But Amana has a growth problem. Since their founding in 2005 they’ve operated out of leased space on South Main Street. Today it doesn’t meet their needs. They’ve identified a vacant office building on Windward Parkway near Edison Drive that would be perfect for their growing enrollment. However, moving into this space would require changing the Windward Master Plan which prohibits schools. Residents in the Windward neighborhood protested when this came up earlier in the Fall. Thankfully the parties involved agreed to postpone this issue until after the city elections in November. So here we are. The Alpharetta City Council will consider Amana’s case Monday night.

Windward residents object to Amana primarily because they don’t want to set a precedent of making changes to the Master Plan. They don’t see a compelling reason to change the plan. I disagree.

The compelling reason to change the plan is that an award-winning school wants to move near your neighborhood. This should be encouraged and celebrated! This is a highly desirable school for many parents. In the long run I think it’s proximity to Windward might be a boon to property values.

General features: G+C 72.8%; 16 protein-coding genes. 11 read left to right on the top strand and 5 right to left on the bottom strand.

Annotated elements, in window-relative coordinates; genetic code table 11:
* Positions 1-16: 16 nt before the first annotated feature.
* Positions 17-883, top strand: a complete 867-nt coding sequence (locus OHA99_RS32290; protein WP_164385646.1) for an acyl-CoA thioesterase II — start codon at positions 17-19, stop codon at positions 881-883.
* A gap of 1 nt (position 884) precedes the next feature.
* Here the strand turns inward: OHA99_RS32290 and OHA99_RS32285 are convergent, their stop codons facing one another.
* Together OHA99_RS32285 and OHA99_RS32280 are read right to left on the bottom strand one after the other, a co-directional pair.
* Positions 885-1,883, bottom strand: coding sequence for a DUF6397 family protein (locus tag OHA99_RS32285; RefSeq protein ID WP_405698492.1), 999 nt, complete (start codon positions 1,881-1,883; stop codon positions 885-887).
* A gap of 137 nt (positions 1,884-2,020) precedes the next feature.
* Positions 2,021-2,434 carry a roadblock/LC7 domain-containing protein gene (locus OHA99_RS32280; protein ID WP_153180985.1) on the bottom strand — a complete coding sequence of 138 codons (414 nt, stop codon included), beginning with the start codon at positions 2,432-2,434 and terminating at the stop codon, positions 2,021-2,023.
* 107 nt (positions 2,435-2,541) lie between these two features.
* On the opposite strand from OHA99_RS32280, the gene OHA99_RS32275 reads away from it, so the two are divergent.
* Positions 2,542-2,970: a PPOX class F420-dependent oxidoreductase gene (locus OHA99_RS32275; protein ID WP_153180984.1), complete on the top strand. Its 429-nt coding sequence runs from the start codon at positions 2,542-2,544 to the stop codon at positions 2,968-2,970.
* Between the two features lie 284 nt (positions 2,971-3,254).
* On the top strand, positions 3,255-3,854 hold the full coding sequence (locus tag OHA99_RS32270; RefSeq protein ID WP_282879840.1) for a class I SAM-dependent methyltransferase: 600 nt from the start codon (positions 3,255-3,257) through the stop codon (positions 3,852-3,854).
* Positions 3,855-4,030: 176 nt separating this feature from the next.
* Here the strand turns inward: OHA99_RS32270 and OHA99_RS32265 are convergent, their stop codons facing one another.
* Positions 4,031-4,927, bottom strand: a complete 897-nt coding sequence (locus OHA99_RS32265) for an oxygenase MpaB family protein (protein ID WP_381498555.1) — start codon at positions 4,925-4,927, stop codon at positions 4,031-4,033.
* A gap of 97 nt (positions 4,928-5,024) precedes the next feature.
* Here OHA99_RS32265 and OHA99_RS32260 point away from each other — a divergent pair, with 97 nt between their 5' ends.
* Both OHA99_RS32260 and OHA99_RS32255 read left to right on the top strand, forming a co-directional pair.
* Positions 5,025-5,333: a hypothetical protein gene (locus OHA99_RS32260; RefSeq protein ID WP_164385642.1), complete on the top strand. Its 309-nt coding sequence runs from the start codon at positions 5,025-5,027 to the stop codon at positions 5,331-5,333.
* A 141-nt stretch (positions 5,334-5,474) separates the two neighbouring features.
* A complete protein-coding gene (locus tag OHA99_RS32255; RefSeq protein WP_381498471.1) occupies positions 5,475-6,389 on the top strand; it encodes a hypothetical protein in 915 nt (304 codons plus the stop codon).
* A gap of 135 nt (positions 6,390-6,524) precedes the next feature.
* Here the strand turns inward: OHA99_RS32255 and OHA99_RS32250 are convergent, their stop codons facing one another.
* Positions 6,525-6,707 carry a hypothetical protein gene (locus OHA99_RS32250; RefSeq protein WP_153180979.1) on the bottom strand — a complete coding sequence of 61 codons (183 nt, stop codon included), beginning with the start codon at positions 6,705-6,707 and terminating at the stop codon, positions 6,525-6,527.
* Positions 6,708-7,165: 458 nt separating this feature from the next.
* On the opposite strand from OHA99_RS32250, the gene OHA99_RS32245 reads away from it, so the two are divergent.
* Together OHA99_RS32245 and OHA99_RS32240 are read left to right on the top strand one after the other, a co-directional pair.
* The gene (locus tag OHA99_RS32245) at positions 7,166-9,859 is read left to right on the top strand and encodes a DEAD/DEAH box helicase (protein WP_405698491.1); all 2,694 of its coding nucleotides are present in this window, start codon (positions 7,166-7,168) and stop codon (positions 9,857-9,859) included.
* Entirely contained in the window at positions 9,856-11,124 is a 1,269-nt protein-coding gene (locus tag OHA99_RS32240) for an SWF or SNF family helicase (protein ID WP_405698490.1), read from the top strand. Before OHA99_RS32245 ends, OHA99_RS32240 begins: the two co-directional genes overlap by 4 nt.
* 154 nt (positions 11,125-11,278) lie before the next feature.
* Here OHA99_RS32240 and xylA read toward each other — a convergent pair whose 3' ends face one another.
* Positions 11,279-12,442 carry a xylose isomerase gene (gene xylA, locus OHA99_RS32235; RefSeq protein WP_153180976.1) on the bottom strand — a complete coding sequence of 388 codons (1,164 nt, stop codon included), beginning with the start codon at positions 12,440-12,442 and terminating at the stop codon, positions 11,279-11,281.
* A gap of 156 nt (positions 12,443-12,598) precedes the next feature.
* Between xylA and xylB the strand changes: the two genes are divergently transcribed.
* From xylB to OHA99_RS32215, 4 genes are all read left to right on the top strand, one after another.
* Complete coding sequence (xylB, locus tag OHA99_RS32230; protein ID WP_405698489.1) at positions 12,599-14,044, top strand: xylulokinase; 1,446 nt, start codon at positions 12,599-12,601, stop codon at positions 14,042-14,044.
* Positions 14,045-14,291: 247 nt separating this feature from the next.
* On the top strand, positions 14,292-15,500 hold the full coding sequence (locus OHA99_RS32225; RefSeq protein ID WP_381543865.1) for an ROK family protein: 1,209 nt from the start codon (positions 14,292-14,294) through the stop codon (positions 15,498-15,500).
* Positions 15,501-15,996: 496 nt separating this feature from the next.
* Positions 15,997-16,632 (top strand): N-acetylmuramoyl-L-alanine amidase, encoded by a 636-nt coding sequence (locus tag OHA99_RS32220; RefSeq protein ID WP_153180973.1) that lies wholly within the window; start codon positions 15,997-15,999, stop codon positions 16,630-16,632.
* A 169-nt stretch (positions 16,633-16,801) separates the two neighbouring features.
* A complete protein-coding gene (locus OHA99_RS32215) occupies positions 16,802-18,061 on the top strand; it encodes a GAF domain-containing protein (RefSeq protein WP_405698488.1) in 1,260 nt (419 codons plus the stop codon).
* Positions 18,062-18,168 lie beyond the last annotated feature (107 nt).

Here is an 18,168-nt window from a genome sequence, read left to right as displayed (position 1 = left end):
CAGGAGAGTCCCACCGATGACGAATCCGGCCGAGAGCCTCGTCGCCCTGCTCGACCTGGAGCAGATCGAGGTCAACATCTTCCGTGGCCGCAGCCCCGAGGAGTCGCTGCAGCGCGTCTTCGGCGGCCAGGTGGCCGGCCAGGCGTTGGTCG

But what about traffic? The studies show that a school in this building would generate less traffic than an office filled with cubicle dwellers. On top of that, the peak traffic times for this school would be slightly offset to that of Windward’s rush hour.

While I don’t live in Windward, I drive the east portion of Windward Parkway as often as any resident. Creating a traffic problem on this road is nothing I’d support. Amana doesn’t create a traffic problem.

I respect the idea of wanting to preserve the Windward Master Plan. I don’t think fighting a school of this caliber is worth expending political capital. I agree with my friends in Windward on a lot of issues, but I think they need to pick their battles. This isn’t one worth fighting.

A Racist and Anti-Muslim Flyer in Alpharetta?